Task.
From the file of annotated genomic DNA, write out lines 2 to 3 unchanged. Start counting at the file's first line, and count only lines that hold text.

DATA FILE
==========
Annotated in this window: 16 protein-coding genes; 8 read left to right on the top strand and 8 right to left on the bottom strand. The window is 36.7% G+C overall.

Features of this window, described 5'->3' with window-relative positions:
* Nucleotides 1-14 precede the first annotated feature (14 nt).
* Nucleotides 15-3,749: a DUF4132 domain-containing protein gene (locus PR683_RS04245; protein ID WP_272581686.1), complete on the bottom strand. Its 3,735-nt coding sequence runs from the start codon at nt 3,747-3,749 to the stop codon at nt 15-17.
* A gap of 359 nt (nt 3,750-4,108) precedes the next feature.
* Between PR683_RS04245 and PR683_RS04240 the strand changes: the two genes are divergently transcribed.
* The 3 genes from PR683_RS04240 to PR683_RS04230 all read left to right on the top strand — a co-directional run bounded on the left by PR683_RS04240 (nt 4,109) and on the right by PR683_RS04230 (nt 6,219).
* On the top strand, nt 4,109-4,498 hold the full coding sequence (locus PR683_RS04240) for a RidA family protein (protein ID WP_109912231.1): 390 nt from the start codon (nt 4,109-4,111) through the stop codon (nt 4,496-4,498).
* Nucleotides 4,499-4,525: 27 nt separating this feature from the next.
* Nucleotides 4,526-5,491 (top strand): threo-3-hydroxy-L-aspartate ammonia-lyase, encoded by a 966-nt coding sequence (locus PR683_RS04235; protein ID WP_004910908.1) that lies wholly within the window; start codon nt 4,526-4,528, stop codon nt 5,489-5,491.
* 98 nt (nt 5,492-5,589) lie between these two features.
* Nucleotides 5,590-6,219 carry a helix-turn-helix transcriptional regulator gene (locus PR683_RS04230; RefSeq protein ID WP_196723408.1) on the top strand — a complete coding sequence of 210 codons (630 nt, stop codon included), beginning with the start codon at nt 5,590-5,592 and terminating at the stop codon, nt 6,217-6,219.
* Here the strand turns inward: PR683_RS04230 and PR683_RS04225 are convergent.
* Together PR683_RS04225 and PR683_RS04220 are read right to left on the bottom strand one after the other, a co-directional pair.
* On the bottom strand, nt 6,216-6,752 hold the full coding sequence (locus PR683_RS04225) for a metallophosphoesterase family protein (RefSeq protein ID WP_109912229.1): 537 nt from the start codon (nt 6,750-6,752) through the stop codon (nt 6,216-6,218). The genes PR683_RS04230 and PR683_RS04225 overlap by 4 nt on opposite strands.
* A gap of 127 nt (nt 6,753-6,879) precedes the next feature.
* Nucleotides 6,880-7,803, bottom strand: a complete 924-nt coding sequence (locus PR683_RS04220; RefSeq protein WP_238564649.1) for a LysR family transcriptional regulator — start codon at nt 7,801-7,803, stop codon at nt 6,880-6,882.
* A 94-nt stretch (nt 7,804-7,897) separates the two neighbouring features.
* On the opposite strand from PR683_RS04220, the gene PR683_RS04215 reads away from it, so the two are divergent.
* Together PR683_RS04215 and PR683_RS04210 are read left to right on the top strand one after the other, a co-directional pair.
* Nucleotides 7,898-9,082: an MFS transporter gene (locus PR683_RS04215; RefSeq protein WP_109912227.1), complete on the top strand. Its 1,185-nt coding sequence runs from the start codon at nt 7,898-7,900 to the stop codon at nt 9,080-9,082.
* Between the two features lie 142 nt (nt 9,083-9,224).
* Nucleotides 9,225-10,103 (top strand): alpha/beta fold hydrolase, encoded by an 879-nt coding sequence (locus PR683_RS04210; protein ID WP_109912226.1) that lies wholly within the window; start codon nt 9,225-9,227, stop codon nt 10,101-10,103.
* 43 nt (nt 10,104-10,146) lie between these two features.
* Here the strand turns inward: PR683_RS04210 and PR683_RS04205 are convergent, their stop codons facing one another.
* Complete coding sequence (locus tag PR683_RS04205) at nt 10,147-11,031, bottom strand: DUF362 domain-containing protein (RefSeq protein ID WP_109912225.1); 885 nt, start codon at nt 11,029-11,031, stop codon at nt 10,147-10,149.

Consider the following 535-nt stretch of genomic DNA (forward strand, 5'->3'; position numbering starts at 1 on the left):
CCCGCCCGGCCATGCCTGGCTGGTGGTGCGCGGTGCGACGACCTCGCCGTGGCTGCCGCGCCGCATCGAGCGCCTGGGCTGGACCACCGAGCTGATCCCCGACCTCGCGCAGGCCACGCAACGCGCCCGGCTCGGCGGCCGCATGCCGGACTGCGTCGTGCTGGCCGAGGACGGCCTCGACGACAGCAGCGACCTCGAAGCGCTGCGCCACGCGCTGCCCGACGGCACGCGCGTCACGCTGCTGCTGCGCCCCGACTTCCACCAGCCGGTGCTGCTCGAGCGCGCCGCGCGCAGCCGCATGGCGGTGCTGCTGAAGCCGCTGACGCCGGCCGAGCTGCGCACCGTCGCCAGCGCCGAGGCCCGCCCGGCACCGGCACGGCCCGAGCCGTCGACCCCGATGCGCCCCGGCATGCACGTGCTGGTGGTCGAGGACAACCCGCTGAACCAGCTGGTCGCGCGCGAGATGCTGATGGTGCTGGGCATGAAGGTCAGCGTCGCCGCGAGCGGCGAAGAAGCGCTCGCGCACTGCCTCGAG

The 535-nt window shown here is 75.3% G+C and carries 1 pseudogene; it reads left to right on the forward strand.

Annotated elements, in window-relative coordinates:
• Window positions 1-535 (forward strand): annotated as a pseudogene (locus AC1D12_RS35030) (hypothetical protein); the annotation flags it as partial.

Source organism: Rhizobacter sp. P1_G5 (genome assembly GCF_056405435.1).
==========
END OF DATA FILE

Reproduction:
Features of this window, described 5'->3' with window-relative positions:
* Nucleotides 1-14 precede the first annotated feature (14 nt).